An automated system designed by two UCA students that allows people to self monitor their diagnosed skin cancer using cell phones placed third in software design in the U.S. finals of the Microsoft Imagine Cup 2011.
The Imagine Cup is the world’s premier student technology competition sponsored and hosted by Microsoft. This year, 74,000 students from 400 different schools participated in the competition. The top 10 teams competed in the finals held April 9-11 in Redmond, Washington.
Team UCA Ursus — sophomore Brendan Lee of Alma and Muhyeddin Ercan, an international graduate student from Turkey — competed against students from Harvard, Drexel University, University of Pennsylvania, Central Connecticut State University, Wayne State University, University of Michigan, Arizona State University, Brigham Young University, University of California-Los Angeles and University of Arkansas-Little Rock.
Lee and Ercan received a $3,000 prize for their third place finish.
“We had a great time competing at Microsoft and showing our ideas to the world. We had some tough competition, but ultimately it comes down to what changes the world the most,” said Lee. “With the research and guidance of Dr. (Sinan) Kockara, we were able impress some of the greatest software developers in the world.”
Ercan and Lee were proud to represent the University of Central Arkansas on a national scale.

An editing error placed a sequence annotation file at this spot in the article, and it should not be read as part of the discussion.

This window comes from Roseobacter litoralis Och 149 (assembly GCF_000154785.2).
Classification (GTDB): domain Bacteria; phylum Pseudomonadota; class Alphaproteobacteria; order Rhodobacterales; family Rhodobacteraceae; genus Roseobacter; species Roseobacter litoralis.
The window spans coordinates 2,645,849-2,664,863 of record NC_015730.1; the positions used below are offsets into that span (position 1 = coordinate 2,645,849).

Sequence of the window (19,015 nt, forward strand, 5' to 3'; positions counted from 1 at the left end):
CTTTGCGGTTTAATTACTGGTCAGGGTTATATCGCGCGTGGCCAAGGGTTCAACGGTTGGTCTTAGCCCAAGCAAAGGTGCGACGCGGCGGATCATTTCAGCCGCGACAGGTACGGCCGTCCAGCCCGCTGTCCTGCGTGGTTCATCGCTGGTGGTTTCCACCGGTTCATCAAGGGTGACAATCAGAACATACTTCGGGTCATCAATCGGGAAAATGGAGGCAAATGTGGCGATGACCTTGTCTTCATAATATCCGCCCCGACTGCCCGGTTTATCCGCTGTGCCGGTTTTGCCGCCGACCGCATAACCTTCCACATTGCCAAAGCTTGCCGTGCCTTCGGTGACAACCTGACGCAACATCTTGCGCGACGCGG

“We did a great job in favor of the people that suffer from skin cancer,” said Ercan. “The inspiration of our application comes from our mentor who encouraged us and guided us to find this innovational idea.”
This is the first time Team UCA Ursus has competed in Imagine Cup. The team’s success was not a surprise, said Dr. Sinan Kockara, assistant professor of the Computer Science Department and team mentor.
“I had already started research with Brendan and Muhyeddin and this work was published in the Oxford University’s Bioinformatics Journal,” said Kockara. “Our project was based on published work.”
Kockara said the team’s top three finish would not have been possible without the support of Computer Science Department Chair Dr. Chenyi Hu.
“He made this project possible for us by providing software, hardware, and moral support,” Kockara said. “He never said ‘no’ for any request throughout this project.”
The teams competing in the Imagine Cup created real-world software applications using Microsoft technologies. The software applications addressed this year’s theme: Imagine a world where technology helps solve the toughest problems.
“It is inspiring to meet so many students who are on the forefront of new discoveries,” stated Mark Hindsbo, vice president of Developer and Platform Evangelism at Microsoft, in a release. “Whether they go on to develop a breakthrough in healthcare, start a company or become better prepared to enter the workforce, students who participate in the Imagine Cup are leading us into a bright future.”